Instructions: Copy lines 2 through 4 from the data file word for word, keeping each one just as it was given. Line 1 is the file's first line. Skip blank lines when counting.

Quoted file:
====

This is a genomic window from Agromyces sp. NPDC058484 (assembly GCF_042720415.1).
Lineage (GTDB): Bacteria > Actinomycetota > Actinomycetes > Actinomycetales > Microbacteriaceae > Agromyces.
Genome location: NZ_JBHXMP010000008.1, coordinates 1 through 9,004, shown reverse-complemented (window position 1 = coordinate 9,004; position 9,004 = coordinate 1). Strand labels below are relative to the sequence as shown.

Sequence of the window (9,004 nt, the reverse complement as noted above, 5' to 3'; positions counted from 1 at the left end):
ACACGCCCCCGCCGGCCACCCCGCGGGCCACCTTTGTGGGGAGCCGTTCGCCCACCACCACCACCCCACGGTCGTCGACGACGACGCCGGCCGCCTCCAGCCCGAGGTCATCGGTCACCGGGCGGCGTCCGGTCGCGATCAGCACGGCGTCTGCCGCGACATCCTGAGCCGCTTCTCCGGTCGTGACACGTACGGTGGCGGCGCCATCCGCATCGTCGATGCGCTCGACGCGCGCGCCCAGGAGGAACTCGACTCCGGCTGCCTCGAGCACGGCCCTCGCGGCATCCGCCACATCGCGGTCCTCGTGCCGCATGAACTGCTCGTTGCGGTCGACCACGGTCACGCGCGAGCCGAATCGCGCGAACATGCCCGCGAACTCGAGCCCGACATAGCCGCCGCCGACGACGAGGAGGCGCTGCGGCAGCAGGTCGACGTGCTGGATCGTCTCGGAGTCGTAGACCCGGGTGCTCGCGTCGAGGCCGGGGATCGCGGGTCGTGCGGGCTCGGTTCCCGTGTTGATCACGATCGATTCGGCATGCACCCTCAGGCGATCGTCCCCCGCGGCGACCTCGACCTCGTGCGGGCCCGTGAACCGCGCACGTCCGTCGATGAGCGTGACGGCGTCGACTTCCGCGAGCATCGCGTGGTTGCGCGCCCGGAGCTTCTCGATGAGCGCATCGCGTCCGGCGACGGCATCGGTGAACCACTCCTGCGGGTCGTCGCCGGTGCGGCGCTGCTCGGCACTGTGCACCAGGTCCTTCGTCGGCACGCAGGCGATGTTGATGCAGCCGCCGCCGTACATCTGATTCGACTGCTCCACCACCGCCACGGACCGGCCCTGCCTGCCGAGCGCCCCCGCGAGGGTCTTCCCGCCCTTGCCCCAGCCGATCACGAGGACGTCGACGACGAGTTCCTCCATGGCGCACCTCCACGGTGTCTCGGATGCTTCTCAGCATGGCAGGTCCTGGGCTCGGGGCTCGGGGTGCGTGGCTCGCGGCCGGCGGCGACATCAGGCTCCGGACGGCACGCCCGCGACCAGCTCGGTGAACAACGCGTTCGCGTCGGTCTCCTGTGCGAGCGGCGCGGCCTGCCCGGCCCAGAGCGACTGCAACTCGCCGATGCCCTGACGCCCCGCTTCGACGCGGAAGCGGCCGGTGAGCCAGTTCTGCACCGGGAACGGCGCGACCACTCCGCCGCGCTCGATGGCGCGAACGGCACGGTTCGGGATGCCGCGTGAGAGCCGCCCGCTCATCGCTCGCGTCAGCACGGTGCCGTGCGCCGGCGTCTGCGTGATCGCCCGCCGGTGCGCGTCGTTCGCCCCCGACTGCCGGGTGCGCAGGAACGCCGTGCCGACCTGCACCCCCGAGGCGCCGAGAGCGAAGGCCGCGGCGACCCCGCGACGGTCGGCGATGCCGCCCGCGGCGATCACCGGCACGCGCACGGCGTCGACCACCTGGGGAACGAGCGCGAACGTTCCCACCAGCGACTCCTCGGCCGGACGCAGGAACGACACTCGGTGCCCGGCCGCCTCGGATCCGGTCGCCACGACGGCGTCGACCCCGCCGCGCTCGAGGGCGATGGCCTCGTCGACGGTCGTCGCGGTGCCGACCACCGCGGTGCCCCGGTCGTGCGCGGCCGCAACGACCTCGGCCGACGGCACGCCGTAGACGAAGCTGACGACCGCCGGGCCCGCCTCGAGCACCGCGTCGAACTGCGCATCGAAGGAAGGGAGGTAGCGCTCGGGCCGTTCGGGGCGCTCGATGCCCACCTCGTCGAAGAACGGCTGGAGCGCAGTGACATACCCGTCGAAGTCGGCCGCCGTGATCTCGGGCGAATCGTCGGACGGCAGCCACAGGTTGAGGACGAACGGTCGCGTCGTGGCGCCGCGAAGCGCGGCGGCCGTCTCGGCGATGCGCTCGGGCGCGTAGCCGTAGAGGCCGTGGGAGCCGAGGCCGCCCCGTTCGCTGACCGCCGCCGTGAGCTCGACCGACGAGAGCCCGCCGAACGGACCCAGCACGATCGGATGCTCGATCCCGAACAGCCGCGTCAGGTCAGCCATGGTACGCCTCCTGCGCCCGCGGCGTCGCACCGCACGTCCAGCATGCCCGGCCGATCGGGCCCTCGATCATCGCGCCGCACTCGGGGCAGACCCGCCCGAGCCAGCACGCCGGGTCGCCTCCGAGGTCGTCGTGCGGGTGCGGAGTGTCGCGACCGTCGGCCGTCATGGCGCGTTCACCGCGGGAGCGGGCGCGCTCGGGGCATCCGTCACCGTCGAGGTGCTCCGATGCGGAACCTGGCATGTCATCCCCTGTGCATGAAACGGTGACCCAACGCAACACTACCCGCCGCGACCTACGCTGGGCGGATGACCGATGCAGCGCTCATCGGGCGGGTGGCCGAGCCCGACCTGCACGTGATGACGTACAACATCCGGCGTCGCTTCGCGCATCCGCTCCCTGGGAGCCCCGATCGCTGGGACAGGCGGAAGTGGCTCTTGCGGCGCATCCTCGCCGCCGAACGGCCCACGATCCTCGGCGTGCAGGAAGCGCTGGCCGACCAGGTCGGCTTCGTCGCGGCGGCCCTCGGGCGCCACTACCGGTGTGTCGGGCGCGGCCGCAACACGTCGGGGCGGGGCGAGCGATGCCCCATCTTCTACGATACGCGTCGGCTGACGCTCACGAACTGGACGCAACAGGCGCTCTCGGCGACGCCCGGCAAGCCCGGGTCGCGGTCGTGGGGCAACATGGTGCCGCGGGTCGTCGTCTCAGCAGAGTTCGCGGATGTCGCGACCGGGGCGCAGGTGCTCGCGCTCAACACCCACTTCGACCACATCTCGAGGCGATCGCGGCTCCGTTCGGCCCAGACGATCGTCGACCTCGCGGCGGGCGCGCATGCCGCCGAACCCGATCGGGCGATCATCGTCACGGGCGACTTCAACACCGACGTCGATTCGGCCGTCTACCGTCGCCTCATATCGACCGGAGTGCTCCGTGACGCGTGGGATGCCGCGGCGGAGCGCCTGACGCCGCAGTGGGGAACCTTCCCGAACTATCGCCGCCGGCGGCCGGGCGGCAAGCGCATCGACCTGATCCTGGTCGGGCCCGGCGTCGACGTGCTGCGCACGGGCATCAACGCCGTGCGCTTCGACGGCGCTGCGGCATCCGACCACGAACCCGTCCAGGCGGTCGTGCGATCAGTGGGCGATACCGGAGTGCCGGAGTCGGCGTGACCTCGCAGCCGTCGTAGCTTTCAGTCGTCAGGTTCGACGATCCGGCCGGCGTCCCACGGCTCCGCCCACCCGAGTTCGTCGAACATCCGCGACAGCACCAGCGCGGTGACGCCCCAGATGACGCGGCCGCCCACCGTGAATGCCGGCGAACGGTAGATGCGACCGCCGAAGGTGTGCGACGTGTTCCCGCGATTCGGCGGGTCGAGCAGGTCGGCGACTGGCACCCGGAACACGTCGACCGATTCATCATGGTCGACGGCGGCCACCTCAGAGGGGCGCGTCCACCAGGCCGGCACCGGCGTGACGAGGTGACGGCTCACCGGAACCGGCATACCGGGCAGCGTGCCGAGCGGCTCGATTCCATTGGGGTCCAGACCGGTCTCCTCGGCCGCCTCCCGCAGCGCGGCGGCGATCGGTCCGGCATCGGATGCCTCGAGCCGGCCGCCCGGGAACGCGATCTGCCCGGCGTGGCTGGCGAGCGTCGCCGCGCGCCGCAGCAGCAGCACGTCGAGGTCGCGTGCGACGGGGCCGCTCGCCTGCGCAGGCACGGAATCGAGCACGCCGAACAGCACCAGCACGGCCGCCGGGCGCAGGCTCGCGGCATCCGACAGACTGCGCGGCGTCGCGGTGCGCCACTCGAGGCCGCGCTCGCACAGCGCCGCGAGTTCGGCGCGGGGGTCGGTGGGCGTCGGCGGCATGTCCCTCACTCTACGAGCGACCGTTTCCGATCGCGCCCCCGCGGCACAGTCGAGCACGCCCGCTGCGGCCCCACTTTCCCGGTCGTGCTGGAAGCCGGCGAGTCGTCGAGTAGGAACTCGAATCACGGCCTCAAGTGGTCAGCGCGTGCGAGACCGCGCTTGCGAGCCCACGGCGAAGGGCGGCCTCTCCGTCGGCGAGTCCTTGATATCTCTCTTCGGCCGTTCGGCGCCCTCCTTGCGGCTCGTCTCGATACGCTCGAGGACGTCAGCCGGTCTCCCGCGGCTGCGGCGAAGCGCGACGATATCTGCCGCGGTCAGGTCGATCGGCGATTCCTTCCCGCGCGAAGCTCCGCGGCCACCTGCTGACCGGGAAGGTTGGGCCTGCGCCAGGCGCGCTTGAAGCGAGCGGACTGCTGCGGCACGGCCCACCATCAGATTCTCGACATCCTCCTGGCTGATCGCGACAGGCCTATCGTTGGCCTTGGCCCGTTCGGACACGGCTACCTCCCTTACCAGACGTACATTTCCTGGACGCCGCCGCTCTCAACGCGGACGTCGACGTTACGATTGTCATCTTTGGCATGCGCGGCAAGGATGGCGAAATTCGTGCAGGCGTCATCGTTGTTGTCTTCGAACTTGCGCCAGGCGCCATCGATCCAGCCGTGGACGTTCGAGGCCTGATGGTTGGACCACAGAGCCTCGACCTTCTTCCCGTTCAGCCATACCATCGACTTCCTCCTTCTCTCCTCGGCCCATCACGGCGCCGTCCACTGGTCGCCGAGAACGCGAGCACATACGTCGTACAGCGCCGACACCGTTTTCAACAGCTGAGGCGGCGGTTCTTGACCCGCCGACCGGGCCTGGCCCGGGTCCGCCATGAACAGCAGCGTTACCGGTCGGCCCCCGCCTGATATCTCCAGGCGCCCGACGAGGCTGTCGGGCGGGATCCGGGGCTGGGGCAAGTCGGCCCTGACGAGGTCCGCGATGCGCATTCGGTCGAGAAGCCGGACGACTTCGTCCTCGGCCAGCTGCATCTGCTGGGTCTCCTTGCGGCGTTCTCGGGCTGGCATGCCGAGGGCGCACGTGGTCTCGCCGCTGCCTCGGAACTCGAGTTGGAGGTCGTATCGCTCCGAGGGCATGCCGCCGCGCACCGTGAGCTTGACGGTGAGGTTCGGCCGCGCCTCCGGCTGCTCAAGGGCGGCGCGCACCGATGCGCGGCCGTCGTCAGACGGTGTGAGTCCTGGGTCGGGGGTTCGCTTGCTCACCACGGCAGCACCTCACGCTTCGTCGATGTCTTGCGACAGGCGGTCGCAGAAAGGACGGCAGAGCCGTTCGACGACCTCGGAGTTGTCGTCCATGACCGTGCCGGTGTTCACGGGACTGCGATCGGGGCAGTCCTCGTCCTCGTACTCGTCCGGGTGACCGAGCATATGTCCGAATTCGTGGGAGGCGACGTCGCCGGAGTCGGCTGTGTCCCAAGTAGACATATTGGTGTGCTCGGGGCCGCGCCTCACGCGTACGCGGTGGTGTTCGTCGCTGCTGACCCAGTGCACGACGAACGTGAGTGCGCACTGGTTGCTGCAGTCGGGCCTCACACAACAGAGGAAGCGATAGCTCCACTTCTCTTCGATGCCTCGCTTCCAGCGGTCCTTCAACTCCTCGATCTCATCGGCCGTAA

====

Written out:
Lineage (GTDB): Bacteria > Actinomycetota > Actinomycetes > Actinomycetales > Microbacteriaceae > Agromyces.
Genome location: NZ_JBHXMP010000008.1, coordinates 1 through 9,004, shown reverse-complemented (window position 1 = coordinate 9,004; position 9,004 = coordinate 1). Strand labels below are relative to the sequence as shown.

Sequence of the window (9,004 nt, the reverse complement as noted above, 5' to 3'; positions counted from 1 at the left end):